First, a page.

I've just found this site that have great cartoonists from all over the world. I've first got in touch with the Hungarian cartoonist Joe Netnaplója. His blog is amazing and I left many comments. He was kind enough to make a post about two of my comments and did a cartoon. You can find it here. I remember when I was a teenager reading "The Paul Street Boys" by Ferenc Molnár in a great Portuguese translation made by the Hungarian Paulo Rónai that came to Brazil during the WWII. Meeting the cartoonist Joe not only made me admire his work but I started to think how good it's to be able to get in touch with so many brilliant people around the world. When I was a teenager - again(?) - I used to have pen-friends. We exchanged letters and the whole process of sending and receiving the letter took ten days. I don't dare to copy any of of Joe's cartoons before he gives me permission. But I've found the Brazilian Marcelo Rampazzo. I've copied this amazing cartoon and left him a comment at his blog saying I already have copied this. This is a great cartoon. As we have the same maternal language he can either say he "appreciated" or "how dare you?" the Brazilian way. I've really loved this cartoon because of it's dialog with arts. Can you see the left Mondrian's picture that is like a counterpoint to Munch? The idea of "The Thinker" shushing "The Scream" is great.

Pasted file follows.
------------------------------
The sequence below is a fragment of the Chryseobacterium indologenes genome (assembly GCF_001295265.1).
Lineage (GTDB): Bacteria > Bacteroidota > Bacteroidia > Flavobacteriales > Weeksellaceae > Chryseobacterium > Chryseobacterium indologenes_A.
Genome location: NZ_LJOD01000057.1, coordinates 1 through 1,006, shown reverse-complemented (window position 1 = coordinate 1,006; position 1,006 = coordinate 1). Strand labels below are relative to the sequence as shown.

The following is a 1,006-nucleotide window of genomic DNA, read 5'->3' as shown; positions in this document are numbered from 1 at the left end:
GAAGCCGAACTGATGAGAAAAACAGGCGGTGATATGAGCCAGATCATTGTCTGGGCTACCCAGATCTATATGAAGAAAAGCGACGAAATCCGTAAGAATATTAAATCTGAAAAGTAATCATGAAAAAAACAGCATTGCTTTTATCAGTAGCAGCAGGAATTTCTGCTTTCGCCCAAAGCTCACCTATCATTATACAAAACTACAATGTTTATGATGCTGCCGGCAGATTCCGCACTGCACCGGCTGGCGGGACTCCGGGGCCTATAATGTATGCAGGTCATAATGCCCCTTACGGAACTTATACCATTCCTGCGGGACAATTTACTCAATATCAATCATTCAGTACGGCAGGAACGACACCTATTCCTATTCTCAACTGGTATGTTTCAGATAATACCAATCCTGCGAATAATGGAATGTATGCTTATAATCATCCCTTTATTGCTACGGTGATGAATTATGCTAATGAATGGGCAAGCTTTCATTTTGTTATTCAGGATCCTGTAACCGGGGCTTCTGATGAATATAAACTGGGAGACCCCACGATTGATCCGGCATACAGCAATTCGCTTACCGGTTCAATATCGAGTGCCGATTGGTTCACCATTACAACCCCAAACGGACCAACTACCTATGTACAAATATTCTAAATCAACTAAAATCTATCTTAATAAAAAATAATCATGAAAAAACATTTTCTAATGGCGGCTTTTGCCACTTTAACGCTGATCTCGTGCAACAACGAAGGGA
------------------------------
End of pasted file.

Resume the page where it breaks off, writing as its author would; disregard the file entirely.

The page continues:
United family

Funny Signs

"I just took a cheese."